The fundamental design of the Railcore is intended to be used with 0.9º stepper motors in X, Y, and E, and some combination of leadscrew and stepper that gives 0.01mm full-step resolution in Z. This can be accomplished with 0.9º steppers and a T84 (2-start) leadscrew, or the way the Project R3D kit accomplishes it with 1.8º steppers and a T82 leadscrew setup. The two are functionally equivalent, though the 1.8º steppers are slightly noisier because they turn twice as fast for a given move speed.
The Project R3D kits use 0.9º steppers from E3D on X, Y, and E. The original Railcore prototype used a pair of 0.9º steppers jstevewhite happened to have laying around.
- X/Y : Model MS17HA6P4200
- X/Y: 42STH47-1684MAC,
- Z: 42STH47-1684MAC or 42STH38-1684MAC
- E: 42STH25-1404MAC
Further Thoughts on Stepper Selection:
Folks have asked me why I use 225 os/in NEMA23s on my 250ZL RailCore. “Steve, surely it doesn’t take that much torque to toss that carriage around, right?”. Well, that’s correct. I can move it just fine with NEMA17s - up to 400mm/s, in fact. That said…
Steppers are open loop. The controller doesn’t know where the motor actually is. It only knows where it told it to be. Now, you may have seen charts of “torque at microstepping”. This intuitively seems to mean that if I command a 1/256th move, it only has 0.06% of the torque of the motor. This is a misunderstanding. It’s about holding torque. What it means is that it takes 0.06% of the motor’s holding torque to deflect the shaft 1/256th of 0.9º (assuming it’s a 0.9º motor, and the motors on RC2 are in fact 0.9º by design).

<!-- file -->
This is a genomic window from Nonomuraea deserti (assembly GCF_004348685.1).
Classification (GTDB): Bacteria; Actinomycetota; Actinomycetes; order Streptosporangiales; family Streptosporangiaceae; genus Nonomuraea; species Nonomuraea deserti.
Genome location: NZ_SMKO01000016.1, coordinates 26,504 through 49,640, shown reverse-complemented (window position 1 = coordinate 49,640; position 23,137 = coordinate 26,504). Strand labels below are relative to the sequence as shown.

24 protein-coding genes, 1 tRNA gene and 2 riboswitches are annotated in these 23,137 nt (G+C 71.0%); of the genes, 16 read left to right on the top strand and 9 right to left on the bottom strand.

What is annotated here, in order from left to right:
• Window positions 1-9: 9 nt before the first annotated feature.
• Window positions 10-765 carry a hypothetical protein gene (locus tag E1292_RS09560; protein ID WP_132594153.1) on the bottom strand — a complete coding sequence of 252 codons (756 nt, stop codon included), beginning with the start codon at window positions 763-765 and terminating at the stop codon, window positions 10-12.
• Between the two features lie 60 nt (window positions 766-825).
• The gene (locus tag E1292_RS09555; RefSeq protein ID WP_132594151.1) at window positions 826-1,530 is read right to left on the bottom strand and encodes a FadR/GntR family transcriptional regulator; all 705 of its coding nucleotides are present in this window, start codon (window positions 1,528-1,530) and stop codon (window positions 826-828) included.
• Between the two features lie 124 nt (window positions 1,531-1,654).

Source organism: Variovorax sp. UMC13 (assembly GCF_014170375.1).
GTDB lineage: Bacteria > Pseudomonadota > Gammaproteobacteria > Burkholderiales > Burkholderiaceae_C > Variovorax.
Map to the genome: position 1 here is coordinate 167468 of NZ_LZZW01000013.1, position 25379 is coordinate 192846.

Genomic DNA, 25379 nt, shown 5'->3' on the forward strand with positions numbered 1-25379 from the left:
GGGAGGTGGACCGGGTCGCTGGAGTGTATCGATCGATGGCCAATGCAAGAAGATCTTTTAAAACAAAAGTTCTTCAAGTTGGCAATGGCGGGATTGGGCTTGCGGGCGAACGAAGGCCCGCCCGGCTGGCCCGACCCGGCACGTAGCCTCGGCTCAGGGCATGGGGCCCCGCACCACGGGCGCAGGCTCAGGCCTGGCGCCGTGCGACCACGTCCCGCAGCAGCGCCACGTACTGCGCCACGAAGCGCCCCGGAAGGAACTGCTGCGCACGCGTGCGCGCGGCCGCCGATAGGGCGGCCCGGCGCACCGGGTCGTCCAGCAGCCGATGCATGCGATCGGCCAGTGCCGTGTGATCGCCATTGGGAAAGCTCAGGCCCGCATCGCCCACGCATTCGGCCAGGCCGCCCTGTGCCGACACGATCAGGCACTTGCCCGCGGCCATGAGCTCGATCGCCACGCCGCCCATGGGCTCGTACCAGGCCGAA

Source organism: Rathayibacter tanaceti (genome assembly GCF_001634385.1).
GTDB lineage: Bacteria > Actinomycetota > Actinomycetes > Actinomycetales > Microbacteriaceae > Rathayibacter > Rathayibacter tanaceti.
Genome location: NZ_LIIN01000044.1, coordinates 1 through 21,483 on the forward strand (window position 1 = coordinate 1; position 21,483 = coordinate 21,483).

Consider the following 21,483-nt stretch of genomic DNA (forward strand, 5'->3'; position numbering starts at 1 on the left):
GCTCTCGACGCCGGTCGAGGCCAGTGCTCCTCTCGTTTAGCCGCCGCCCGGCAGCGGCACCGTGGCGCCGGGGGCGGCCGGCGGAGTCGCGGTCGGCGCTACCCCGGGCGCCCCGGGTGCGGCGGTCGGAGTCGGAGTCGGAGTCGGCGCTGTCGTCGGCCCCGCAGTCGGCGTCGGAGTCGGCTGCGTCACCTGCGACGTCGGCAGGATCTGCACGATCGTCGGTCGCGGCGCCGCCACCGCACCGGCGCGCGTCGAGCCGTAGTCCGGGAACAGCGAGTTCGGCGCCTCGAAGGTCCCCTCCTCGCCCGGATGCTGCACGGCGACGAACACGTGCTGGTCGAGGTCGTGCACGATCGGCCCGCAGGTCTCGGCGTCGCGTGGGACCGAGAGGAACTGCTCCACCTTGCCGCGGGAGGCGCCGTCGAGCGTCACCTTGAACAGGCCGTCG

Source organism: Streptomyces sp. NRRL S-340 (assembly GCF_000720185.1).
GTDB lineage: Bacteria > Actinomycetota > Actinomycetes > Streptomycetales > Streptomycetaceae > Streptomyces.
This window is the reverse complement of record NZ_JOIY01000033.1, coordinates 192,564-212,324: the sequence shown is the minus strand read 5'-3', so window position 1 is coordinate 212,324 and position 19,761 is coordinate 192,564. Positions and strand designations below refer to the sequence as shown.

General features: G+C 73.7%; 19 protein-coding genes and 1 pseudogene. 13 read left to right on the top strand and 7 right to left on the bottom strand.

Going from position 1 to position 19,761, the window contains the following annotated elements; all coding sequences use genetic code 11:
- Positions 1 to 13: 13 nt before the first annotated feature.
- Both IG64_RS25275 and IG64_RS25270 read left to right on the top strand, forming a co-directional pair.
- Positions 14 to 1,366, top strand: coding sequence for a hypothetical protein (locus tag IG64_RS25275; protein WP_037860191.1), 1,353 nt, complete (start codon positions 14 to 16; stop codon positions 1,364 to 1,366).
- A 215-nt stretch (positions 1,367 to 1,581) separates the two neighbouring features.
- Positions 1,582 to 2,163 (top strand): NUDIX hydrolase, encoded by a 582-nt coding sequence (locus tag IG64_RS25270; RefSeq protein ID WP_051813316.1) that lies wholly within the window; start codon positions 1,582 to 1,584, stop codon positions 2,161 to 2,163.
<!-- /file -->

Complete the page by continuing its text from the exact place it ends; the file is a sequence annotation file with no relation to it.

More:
Stepper motors have internal friction and cogging that can result in situations where commanding a 1/256th move results in no shaft movement at all.
Diverting the shaft 1/16 of 0.9º takes roughly 10% of the torque of the motor.
The upshot of this series of seemingly unrelated facts is that the precision with which a stepper can reach a given position on successive attempts is a ratio between the torque of the motor and the friction of the system. Rails have a good amount of friction, as do belts and pulleys and even hot ends while you smoosh down filament. This all adds up to the RailCore with stock NEMA17s seems to hit about ¼ step precision or so, meaning +/- 0.03mm ( 200 steps per mm at 1/16 = .005 per step; actual measured registration error on NEMA17 railcore is ~ 0.04-0.06 or so, so +/- 0.02mm ).
This is also why you’ll read that you cannot depend on micro-stepping for precision.
There are two ways to approach this. Increase the torque per angular degree (i.e., go to a 0.45º stepper! ) or increase motor torque. I tested with a gear reduction system of 3x (effective angular degree of .3º, or 1200 steps per rotation), which improved wall quality significantly. But, we weren’t certain if it was due to increased precision (higher steps/mm), or increased torque (~3x torque for 0.9º deflection). So I decided to test NEMA23s. In doing so I had to go to 20T motor pulleys, dropping my resolution to 160 steps/mm at 1/16 stepping.
The result was significantly improved wall registration. Perhaps 50% improvement; my measurements have been <0.03 registration error, for a +/- 0.015 or so. At this level the variation in high quality filament is good for +/- 0.01 (though likely not between two layers; they don’t change diameter that fast). I need to improve my profiles now to see if I can get better positioning. With the 225 oz/in NEMA23s I’m running it looks like ~ 1/8 step precision from layer to layer.
TLDR: Torque vs Friction controls stepper precision and higher torque with constant friction results in higher precision. Also, reducing friction will result in higher precision.